Who's Responsible for Drug Shortages?

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Pfizer was recently in the news over ‘their’ shortage of Bicillin and the NY Times reports that Pfizer is also responsible for the lack of another crucial medication, sodium bicarbonate – the ubiquitous kitchen product that most of us use either to bake or to keep our refrigerators smelling fresh. Shortages of pharmaceuticals is a persistent problem. As a physician, I have been asked to postponed elective care while drugs in short supply were prioritized to more critical patients and I have had that experience working in academic medical centers and small rural hospitals. The drugs in shortage always seem to be so odd, among the current shortages are not only sodium bicarbonate, but normal saline (salt water) that we use in nearly every intravenous line we place, injectable glucose and injectable lidocaine (a local anesthetic that anyone with a cavity is acquainted). Why?

Rather than continue to blame greed or hidden agendas perhaps we might consider other possibilities. Several of the factors associated with the drugs shortages are found in a report from the federal Government Accountability Office (GAO). They looked at shortages of injectable drugs which account for 65% of all shortages; specifically, anti-infectives and cardiovascular drugs because they were among the most common shortages accounting for 25% of the total (e.g. Pfizer’s Bicillin and sodium bicarbonate). Here is what they found:

Let’s break this down into ‘bite-size’ pieces. The largest factor, a decrease in manufacturers, along with generic sales and price declines account for a large part of GAO’s prediction model and are unique qualities of this market. Among the salient market conditions are:

  • Limited inventory – Just-in-time inventory refers to efficiency/economic practices where you only acquire materials as they are needed, lowering your storage costs. Manufacturers have a two to three-month inventory, wholesalers only a month, and hospital/physician end users a few weeks of stock. It is a very tightly coupled supply system, and when there is a disruption, the efficiency of the coupling becomes the system’s fragility – there simply is not enough slack (really stockpiles) to smooth out the disruption that the end user experiences. You would think the solution is simply to ramp up production.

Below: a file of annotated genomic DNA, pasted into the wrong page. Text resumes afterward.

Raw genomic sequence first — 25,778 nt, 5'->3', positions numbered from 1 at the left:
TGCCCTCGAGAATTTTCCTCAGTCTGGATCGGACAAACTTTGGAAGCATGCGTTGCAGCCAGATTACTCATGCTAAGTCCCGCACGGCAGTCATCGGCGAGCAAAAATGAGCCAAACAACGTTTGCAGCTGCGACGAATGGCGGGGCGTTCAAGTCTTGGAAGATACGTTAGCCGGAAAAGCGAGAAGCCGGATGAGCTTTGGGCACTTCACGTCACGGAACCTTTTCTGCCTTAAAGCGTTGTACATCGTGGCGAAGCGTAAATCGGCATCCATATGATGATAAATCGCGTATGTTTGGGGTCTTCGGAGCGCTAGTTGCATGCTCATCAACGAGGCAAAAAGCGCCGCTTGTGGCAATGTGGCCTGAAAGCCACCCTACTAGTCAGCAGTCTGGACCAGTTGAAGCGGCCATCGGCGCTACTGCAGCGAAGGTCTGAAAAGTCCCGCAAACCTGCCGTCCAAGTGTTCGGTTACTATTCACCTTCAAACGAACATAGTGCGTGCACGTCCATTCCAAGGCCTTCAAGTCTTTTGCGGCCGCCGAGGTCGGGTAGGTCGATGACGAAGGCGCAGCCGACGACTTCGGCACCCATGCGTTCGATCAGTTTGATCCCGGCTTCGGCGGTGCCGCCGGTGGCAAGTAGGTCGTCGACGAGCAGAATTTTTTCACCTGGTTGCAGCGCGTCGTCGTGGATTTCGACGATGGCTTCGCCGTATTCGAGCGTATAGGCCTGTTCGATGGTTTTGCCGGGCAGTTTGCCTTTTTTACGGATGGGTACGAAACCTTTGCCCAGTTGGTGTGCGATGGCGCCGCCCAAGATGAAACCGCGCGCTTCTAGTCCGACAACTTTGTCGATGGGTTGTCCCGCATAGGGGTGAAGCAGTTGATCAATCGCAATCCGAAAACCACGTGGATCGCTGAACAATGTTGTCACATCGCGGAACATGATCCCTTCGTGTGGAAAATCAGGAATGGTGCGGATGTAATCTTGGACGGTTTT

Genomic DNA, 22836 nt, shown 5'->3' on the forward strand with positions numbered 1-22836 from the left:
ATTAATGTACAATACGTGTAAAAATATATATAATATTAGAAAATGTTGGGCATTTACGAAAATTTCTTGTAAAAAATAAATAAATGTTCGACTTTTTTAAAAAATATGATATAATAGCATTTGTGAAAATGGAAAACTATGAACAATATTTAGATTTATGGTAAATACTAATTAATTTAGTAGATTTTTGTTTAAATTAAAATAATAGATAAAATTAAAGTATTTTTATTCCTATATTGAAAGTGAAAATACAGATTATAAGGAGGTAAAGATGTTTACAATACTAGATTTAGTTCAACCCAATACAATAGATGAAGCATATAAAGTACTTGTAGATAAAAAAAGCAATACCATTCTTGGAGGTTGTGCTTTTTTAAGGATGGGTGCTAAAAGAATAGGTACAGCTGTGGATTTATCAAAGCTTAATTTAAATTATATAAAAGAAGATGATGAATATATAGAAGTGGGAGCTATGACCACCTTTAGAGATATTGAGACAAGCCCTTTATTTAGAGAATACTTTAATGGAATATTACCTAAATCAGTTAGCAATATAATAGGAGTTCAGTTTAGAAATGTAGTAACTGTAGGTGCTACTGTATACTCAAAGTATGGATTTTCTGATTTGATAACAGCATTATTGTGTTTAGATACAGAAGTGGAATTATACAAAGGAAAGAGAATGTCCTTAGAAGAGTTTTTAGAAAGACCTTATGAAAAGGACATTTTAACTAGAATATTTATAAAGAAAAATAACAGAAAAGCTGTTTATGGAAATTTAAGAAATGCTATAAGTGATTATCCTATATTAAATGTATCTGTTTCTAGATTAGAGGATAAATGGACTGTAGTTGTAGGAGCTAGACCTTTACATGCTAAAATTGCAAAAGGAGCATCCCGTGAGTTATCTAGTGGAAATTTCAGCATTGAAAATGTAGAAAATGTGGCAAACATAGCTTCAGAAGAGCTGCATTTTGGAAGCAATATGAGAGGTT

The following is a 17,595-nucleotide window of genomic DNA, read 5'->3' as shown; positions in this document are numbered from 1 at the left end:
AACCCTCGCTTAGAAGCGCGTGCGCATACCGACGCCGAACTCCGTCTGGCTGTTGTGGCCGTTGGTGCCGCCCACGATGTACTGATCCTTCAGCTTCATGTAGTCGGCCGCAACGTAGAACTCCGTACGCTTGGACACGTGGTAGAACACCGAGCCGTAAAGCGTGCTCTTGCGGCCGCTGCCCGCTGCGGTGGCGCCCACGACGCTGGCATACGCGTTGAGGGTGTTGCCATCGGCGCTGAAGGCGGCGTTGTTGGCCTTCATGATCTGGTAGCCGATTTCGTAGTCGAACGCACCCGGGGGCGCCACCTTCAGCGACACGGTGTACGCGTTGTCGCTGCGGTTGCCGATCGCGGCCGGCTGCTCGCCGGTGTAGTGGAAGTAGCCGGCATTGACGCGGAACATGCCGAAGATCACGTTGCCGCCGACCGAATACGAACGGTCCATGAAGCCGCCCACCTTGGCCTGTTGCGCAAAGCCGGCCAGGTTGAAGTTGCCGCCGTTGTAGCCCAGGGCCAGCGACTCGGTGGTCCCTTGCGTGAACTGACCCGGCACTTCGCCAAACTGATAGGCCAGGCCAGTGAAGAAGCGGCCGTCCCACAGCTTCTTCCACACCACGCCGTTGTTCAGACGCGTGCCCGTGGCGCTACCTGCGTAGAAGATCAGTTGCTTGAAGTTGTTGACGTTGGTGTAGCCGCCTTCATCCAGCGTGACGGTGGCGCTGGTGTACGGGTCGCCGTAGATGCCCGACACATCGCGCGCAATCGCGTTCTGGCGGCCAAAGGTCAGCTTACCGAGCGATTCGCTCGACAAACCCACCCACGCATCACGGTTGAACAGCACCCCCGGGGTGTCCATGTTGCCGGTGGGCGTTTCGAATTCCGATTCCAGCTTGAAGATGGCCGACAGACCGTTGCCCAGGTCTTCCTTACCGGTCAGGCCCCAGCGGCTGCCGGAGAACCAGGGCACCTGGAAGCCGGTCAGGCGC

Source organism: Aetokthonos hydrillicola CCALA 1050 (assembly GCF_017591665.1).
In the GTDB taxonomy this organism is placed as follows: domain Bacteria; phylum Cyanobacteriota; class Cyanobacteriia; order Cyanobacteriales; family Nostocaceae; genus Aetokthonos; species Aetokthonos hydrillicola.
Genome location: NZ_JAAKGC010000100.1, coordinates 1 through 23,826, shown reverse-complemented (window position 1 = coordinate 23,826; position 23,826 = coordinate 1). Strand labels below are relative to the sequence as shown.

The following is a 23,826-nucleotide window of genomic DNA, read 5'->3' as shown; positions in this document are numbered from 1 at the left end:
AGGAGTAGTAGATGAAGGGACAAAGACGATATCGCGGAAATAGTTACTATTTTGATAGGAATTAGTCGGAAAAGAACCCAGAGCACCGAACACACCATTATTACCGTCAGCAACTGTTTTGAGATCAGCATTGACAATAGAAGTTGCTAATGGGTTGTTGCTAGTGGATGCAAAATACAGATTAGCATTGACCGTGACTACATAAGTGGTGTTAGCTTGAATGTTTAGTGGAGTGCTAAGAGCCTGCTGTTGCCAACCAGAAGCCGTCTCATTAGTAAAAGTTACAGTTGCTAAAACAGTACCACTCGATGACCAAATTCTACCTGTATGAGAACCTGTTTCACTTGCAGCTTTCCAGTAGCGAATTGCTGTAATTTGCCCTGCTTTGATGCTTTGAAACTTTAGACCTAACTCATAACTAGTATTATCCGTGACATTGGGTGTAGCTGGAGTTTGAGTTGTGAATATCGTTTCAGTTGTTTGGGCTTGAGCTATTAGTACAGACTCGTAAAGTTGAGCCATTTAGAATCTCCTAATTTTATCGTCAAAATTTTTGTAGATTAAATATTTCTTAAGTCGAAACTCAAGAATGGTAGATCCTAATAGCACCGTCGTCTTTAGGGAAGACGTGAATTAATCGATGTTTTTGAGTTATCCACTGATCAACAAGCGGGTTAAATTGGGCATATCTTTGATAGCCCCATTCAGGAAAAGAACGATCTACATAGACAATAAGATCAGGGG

• Production complexity – the production of sterile injectable pharmaceuticals is complex especially maintaining sterility throughout the manufacturing process. This often requires dedicated production lines or facilities. The classic example is penicillin, which due to the risk of cross-allergenic reactions is made in a facility that makes no other product. As a result, for any given production line there is a limit (bottleneck) to how much can be produced. Fair enough, the solution, therefore, would be to create another or bigger production line.
  • Constrained manufacturing capacity – Generic drug manufacturing (and they are the predominant drugs in shortage) is highly competitive and highly concentrated. Very few companies produce generics, so most of these manufacturers set up a production line and make one product, reset their production facilities and make the next drug, and so on. There is time required to switch from one product to another, there are production schedules and ramping up production of a drug in shortage takes time. The additional lag time of resetting production lines exacerbates the shortages produced by just-in-time inventory. The preponderance of shortages can be accounted for by seven manufacturer’s [1]